Gathered around a small bar, with overflowing charcuterie trays and a potluck lineup of wines, Tony Ferrara humbly serves up a taste of his past. One of the few remaining bottles of Ferrara Generation III Tawny Solera port-style wine sits side-by-side with a bottle of Ferrara Christmas Port. Tony’s brother, father, and grandfather all had a hand in making Generation III; it was an investment of time begun by Gaspar Ferrara in 1932. Each year, a portion of wine was added to the barrel, and a small amount taken out and bottled, while the rest of the wine was allowed to age over time to form a dark, sweet, caramelized dessert wine. The Ferrara family tended to this port year after year, tucking the wine in a roomy barrel, in a quiet corner of the winery, making additions annually, and taking only a little to enjoy along the way.
Our company holiday party feels much like a family gathering, thanks to Mitzi and Rodger Grove’s gracious hospitality, and also to the presence of Tony Ferrara. Mr. Ferrara lives in the neighborhood near Forgotten Barrel and has been a close friend and advisor to Rodger. His first-hand accounts of the people and the practices at Ferrara Winery offer us a glimpse of the past, and deepen our appreciation of what stands before us in the present.
Tony pours a little dessert wine into my glass; I swirl, I sip, and I smile. He then tells me to eat a cookie. The little sesame-seed-covered, not-too-sweet, shortbread type cookie holds up well to the super sweet port. He brought four trays of cookies to the party, festively decorated and unbelievably soft morsels of Italian tradition, made by Tony himself. I ask him what the secret ingredient is to getting them so soft, and he smiles and with a twinkle in his eye says, “Love”.
Tony Ferrara’s connection to the homestead and winery, located at 1120 W 15th Avenue, runs deep. He grew up on the farm, shared the workload with his family, celebrated their triumphs and grieves their losses. Although the family had a long-standing successful run at winemaking, challenges to health, and changes in the wine industry, forced the inevitable end to Ferrara Winery. The hardworking spirit of our former occupants lives on in the careful and loving reconstruction of a thriving winery at this same location. Forgotten Barrel’s tasting room displays old Ferrara bottles, both empty and full, along with a handwritten sales journal from 1946 and a California State Map Book of Wineries from the same year. More than memorabilia, the winery buildings and houses on the property stand as a testimony to the fortitude of the Ferrara family. Our day-to-day activities at the winery trace the footsteps of winemakers and winery workers over the past 86 years. Just like the Solera, Forgotten Barrel is a new addition, the gift of the present poured on top of layers of the past.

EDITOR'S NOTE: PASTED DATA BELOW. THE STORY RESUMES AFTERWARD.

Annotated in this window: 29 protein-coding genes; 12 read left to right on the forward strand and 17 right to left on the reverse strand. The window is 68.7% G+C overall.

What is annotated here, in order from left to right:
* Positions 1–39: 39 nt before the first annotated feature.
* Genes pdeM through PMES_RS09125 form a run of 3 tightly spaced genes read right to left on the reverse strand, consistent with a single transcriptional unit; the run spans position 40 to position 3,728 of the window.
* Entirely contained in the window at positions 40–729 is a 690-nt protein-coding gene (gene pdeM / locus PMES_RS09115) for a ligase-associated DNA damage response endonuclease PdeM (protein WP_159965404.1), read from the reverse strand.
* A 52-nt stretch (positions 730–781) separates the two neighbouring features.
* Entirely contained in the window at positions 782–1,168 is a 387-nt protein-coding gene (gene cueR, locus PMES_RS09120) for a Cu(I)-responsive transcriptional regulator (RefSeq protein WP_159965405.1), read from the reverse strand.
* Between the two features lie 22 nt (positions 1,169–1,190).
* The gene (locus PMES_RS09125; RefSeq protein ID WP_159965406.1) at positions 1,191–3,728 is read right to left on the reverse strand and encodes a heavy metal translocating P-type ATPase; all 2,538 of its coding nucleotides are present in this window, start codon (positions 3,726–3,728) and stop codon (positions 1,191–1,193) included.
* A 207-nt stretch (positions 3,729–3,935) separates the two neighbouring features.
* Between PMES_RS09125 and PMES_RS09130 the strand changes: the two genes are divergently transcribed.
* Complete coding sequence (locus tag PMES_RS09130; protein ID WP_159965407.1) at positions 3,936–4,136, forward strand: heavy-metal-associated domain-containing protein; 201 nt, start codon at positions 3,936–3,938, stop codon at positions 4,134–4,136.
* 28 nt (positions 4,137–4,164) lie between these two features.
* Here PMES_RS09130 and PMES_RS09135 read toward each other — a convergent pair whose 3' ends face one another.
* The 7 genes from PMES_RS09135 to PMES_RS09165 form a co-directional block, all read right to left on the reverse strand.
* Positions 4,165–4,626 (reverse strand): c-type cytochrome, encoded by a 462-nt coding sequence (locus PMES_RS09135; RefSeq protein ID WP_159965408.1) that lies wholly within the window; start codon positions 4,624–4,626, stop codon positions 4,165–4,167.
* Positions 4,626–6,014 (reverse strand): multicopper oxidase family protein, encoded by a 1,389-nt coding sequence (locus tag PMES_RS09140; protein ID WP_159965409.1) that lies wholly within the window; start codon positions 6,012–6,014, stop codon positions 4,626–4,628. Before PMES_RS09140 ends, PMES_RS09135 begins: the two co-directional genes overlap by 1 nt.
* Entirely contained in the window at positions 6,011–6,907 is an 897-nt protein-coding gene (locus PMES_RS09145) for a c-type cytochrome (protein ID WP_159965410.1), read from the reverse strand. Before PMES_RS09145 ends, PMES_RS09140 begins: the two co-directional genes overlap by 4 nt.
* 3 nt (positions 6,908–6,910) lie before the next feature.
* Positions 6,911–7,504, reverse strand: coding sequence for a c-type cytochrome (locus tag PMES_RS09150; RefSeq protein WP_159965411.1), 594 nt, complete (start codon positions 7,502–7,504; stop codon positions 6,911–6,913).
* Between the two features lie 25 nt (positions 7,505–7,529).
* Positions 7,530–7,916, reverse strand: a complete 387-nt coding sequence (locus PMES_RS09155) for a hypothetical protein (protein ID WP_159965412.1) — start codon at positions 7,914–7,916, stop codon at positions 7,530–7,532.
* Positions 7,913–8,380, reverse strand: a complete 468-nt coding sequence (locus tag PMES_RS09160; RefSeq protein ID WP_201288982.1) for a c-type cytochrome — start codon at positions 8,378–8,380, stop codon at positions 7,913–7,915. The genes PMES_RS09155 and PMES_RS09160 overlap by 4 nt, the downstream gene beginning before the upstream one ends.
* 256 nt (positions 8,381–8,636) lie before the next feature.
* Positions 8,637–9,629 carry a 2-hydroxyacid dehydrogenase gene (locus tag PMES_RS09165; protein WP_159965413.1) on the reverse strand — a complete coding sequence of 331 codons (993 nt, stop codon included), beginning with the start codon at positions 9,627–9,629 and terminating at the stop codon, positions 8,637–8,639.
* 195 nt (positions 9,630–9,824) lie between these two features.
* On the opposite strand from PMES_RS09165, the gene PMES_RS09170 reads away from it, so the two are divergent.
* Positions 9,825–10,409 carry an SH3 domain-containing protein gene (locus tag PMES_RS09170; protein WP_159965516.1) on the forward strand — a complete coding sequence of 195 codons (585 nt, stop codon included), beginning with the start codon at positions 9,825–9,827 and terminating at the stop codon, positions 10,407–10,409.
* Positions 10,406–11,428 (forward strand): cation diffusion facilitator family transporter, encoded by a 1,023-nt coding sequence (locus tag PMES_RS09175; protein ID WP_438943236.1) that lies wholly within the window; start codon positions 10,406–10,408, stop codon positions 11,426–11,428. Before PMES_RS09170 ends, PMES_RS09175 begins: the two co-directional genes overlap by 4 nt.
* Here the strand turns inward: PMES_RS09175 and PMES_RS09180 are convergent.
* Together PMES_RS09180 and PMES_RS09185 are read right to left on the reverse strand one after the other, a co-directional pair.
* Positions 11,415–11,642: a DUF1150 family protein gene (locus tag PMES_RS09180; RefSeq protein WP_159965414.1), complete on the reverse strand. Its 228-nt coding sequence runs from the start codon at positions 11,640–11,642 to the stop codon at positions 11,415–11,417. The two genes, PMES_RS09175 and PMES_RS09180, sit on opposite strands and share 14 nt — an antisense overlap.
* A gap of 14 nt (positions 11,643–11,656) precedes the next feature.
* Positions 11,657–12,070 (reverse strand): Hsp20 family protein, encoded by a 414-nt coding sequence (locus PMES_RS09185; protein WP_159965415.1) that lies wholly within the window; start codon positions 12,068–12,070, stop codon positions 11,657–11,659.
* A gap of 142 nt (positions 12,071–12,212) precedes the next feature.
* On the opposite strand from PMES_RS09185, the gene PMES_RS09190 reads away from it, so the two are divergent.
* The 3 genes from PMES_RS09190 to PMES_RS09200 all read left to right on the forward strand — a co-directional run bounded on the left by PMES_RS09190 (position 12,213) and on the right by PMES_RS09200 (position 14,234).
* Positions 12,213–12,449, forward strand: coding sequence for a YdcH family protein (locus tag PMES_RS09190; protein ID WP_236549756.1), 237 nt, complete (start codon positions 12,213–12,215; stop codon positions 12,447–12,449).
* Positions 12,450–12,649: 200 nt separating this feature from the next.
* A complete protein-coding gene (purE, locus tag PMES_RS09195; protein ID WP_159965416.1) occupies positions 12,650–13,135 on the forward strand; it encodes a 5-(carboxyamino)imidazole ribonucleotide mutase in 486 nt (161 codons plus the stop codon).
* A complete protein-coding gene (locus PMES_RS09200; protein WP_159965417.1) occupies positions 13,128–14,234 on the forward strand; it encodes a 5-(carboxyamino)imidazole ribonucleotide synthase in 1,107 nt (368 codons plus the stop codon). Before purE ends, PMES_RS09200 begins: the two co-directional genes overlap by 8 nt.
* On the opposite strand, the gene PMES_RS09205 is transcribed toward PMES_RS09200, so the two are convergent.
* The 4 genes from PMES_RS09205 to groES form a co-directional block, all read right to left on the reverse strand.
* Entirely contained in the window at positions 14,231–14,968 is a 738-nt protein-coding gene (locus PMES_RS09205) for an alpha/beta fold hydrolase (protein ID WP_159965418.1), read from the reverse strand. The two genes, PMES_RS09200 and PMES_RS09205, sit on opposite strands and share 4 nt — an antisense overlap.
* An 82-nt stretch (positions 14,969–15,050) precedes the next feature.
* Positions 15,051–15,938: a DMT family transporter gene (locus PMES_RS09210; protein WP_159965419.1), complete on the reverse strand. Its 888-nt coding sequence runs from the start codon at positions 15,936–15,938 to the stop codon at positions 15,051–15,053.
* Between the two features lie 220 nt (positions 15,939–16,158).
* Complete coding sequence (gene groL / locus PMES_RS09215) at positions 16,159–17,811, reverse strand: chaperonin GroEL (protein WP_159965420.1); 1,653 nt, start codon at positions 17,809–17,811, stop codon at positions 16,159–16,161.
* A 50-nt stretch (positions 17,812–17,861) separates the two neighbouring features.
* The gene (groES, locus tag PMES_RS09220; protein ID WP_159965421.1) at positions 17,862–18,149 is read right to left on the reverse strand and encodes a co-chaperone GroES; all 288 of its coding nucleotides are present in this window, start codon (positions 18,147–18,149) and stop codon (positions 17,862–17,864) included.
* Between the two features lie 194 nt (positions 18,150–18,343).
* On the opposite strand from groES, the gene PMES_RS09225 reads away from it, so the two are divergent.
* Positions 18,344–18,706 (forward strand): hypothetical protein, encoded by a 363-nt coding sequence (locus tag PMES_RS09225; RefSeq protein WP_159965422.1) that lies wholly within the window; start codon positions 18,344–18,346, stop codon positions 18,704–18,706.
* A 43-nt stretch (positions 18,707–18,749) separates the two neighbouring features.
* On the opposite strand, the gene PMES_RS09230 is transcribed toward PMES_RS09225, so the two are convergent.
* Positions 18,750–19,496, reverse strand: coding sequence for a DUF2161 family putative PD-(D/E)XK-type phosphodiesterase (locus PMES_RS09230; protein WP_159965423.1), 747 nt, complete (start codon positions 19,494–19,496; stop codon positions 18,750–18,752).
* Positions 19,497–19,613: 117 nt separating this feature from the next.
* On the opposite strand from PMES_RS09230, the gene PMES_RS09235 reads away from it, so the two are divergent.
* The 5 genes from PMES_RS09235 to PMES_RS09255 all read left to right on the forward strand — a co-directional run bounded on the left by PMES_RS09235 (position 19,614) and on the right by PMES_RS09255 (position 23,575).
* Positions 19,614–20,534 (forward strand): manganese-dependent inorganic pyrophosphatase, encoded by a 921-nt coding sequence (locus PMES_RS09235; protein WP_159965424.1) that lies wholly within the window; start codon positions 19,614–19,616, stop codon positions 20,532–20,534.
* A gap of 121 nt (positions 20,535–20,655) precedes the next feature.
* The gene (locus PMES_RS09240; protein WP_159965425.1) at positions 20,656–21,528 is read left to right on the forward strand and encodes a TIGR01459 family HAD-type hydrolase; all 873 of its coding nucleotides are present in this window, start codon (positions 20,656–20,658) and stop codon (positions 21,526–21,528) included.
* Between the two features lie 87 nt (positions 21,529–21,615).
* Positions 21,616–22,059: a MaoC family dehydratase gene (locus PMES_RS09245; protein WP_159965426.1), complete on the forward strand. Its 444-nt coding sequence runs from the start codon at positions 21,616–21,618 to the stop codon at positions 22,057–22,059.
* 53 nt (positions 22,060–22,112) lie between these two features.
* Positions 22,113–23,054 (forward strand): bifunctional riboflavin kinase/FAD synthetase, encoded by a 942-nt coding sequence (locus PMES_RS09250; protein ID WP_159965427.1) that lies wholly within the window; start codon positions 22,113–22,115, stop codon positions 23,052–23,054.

Each year, the winemakers maintained the Sicilian family tradition of spicing some Tawny Port Solera up for the holidays. The Ferrara Christmas dessert wine was much anticipated, and enjoyed in Christmases past. Rodger Grove was in possession of two bottles of Ferrara Christmas Port and chose to open one to taste at the company party. Tony Ferrara pours a little in my glass. He smiles, I smile. It isn’t everyday you taste a sip history! Sweet and spicy, I savor every drop, and then he pours me another taste. I smile and think to myself, I would like to stay in this moment and linger in the uniqueness of the experience. But moments are fleeting; I take another bite of cookie. Kaylan, the tasting room supervisor, has made a Christmas version of Forgotten Barrel Papa Dude. He is eager to do a side-by-side comparison with the Ferrara Christmas Port. The present and the future come crashing in at once as Kaylan’s spicy wine runs over my palate. It tastes sweet and full of cinnamon; it is bold, and loud in contrast to the more seductive aged wine. Tony says, “It’s good. It needs more time for the flavors to blend.” Kaylan is taking it in, tasting each wine, and making mental notes for future tries. It’s a sweet moment of knowledge exchange.
Like any product that requires the refinement of time, Tawny Port Solera wines remind us of Christmases yet to come. They serve as a symbol of hope, that future generations will be able to experience the patience, investment, and good intentions of the winemaker. Good things take time; a little saved here and there will add up with its passage and give back ten-fold what was given. Sometimes, the recipient of our efforts will be people we will never have met, people who will wonder at the foresight and commitment of previous generations. This is the essence of Forgotten Barrel, to preserve and resurrect the history and character of Ferrara, capture the cultural heritage of winemaking in Escondido, and create a thriving winery for the community to enjoy moving forward.
Forgotten Barrel now occupies the former Ferrara Winery, which was designated a California historic point of interest in the late 1970’s and a historic site by the city of Escondido in 1989. The winery, was established in 1886 as one of San Diego county and Southern California’s first vineyards. The winery was purchased in 1928 by George Ferrara, banking on the repeal of prohibition by President Roosevelt.
The winery reopened in 1932-33 with the passage of the 21st amendment. During the next 75 years, Ferrara Winery grew to prominence in the California wine industry. It was operated by 3 generations until 2010. Forgotten Barrel restored the historic property and opened the tasting room in 2017 and will continue to tell the story of the Ferrara family and the history of this amazing California landmark.
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